The Journal of the American Medical Association (JAMA) just published the results of six studies, indicating that most adults with dysthymic or moderate depression experience no discernible improvement from taking anti-depressants. By contrast, JAMA also reported that adults with severe depression do benefit from anti-depressants.
The research included control groups who took placebo pills, which according to the findings had essentially the same effect as anti-depressants on people with mild to moderate depression. The more depressed someone was, the more likely they were to benefit from taking anti-depressants. The studies showed that this was true, whether or not the patients took Paxil, a selective serotonin reuptake inhibitor (SSRI), or imipramine, a tricylcic, an older generation of anti-depressant medication.
These findings correspond with my own experience as one who has taken anti-depressants for years to treat my major depression with psychotic features. I have benefited from Zoloft, an SSRI which I have taken for more than a decade, as I did from Prozac, another SSRI which I took years ago.
As I wrote some weeks ago, I can vividly remember speed-walking down Bay State Road in Boston after starting on Prozac. That euphoria did not last forever but the medication continued to help me. Zoloft has too.
This makes sense given that I fit into the category of one with severe depression.
Still, as I have written before, medication alone is no panacea. And medication will not change your personality, as another recent study suggested.
Yesterday, I was fortunate enough to speak at a National Alliance on Mental Illness (NAMI) office on the Westside of Los Angeles. There, I told the attendees that the process of recovery for me was slow. While I saw improvement in my mental condition within weeks of taking anti-depressants, it has taken me years to tame my illness.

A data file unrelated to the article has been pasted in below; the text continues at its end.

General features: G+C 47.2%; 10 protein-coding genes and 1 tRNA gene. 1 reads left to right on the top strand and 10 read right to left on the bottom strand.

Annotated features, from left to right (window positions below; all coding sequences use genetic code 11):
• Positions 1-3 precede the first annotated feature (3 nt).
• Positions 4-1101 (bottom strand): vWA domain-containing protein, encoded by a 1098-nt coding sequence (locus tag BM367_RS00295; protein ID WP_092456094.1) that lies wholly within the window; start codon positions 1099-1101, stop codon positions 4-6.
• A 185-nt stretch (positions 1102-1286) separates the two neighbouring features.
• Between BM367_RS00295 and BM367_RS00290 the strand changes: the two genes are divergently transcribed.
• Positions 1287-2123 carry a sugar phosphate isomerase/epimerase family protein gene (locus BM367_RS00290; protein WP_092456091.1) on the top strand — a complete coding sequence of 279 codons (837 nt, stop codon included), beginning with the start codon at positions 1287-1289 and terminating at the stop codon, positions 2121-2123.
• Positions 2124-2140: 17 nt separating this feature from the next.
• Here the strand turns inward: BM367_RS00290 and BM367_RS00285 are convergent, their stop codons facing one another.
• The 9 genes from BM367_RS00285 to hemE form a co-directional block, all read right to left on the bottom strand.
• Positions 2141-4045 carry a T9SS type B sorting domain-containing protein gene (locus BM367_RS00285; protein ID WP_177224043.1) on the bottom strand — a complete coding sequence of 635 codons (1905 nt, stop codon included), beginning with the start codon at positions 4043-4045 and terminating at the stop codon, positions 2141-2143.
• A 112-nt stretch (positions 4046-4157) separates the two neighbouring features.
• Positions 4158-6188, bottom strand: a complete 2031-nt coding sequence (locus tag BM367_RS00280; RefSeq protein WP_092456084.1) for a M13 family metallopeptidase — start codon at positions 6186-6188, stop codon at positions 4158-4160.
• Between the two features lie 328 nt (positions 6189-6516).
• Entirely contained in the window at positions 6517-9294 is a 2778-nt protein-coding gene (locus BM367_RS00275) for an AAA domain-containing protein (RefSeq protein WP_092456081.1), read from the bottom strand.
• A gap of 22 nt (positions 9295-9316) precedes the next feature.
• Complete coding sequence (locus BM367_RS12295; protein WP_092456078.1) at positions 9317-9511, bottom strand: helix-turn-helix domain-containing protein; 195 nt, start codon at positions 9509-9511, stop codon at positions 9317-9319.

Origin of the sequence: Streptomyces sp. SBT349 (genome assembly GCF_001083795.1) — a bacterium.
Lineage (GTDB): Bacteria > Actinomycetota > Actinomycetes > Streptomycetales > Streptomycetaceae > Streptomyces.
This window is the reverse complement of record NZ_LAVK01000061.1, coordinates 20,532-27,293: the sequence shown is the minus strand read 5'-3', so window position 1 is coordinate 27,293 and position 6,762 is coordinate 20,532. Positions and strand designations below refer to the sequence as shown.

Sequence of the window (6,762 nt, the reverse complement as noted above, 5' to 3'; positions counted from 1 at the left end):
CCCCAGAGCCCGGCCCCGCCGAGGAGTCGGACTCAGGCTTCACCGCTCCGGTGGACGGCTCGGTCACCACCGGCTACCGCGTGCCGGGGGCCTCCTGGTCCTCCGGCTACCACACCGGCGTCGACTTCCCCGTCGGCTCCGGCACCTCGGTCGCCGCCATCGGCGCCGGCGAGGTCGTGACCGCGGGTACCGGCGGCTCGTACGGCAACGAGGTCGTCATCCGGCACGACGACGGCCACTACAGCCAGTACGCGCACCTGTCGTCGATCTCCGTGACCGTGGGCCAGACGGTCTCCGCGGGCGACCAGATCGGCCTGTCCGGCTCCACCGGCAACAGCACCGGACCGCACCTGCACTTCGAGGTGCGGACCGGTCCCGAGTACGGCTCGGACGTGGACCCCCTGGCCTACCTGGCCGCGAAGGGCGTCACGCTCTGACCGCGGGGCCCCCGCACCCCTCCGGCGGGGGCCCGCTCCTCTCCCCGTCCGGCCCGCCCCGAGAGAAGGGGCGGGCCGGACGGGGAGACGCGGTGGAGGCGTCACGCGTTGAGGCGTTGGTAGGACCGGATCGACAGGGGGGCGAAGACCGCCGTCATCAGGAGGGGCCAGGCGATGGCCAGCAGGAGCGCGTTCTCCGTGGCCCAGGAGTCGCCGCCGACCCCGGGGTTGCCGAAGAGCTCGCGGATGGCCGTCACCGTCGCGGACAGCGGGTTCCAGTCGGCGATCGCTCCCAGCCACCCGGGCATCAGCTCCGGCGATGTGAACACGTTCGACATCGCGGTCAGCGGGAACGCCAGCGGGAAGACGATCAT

As I told the guests at NAMI, all of whom either suffer from mental illness or have a loved one who does, there have been other factors that have contributed to my recovery. One is that I have the loving support of my wife, Barbara. I can't emphasize enough how important she has been and continues to be to my well-being.
And when I had my first psychotic break in 1997, my parents helped me enormously. They were compassionate but they also forced me to get out of the house and attend a day hospital in Connecticut, where I had to show up at 9 a.m. every morning.
In 1999, a week or so after my second break, I returned to work at L.A. Weekly, where I was a proofreader. Fortunately, my boss, in whom I confided, welcomed me back. I recognize that there are dangers in confiding to a co-worker, let alone one's supervisor, and in general I do not recommend it. But I had a good feeling about her, and she proved to be a blessing.
Going to work several days a week allowed me to demonstrate a level of competence in a social setting and at a cognitive and aesthetic level. Every week, every shift, I showed that I could succeed in a marketplace, not just in my own private world.
I also had and have the support of a fine therapist. After I came back from my first break, my late psychiatrist, Dr. Michael McGrail, advised me to join a community of writers, which I did when I got a job at L.A. Weekly. My current psychiatrist, an analyst, allows me to see where my fears originate and reassures me with his kindness and wisdom.
All of which is to say that anti-depressants can help those with severe depression, but the patient needs to work hard at getting better, by getting out of the house and succeeding in the work force if possible, by staying busy at home with various chores, and by engaging in talk therapy. NAMI can also provide support with its Peer to Peer and Family to Family educational programs.
There is never any one reason why a person recovers, but depressed people can get better. I am living proof of that.